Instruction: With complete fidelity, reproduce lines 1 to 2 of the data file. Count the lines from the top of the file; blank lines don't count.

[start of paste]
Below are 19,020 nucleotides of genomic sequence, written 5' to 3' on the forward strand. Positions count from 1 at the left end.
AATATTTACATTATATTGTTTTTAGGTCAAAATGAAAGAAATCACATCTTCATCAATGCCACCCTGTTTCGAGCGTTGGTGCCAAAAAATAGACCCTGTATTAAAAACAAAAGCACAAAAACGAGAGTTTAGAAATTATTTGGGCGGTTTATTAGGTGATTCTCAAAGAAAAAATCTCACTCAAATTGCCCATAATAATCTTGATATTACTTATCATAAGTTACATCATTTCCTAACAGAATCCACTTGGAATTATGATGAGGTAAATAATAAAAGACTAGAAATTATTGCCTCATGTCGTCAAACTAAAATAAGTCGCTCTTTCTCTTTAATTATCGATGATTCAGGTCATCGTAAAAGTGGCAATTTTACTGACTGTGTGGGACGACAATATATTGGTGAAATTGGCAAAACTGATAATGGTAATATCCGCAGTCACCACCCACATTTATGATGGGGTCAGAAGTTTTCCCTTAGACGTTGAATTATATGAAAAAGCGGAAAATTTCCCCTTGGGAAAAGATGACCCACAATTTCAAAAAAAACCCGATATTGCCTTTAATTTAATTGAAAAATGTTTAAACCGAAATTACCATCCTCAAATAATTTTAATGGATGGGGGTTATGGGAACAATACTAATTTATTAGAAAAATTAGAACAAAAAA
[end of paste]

Below are 19,020 nucleotides of genomic sequence, written 5' to 3' on the forward strand. Positions count from 1 at the left end.
AATATTTACATTATATTGTTTTTAGGTCAAAATGAAAGAAATCACATCTTCATCAATGCCACCCTGTTTCGAGCGTTGGTGCCAAAAAATAGACCCTGTATTAAAAACAAAAGCACAAAAACGAGAGTTTAGAAATTATTTGGGCGGTTTATTAGGTGATTCTCAAAGAAAAAATCTCACTCAAATTGCCCATAATAATCTTGATATTACTTATCATAAGTTACATCATTTCCTAACAGAATCCACTTGGAATTATGATGAGGTAAATAATAAAAGACTAGAAATTATTGCCTCATGTCGTCAAACTAAAATAAGTCGCTCTTTCTCTTTAATTATCGATGATTCAGGTCATCGTAAAAGTGGCAATTTTACTGACTGTGTGGGACGACAATATATTGGTGAAATTGGCAAAACTGATAATGGTAATATCCGCAGTCACCACCCACATTTATGATGGGGTCAGAAGTTTTCCCTTAGACGTTGAATTATATGAAAAAGCGGAAAATTTCCCCTTGGGAAAAGATGACCCACAATTTCAAAAAAAACCCGATATTGCCTTTAATTTAATTGAAAAATGTTTAAACCGAAATTACCATCCTCAAATAATTTTAATGGATGGGGGTTATGGGAACAATACTAATTTATTAGAAAAATTAGAACAAAAAA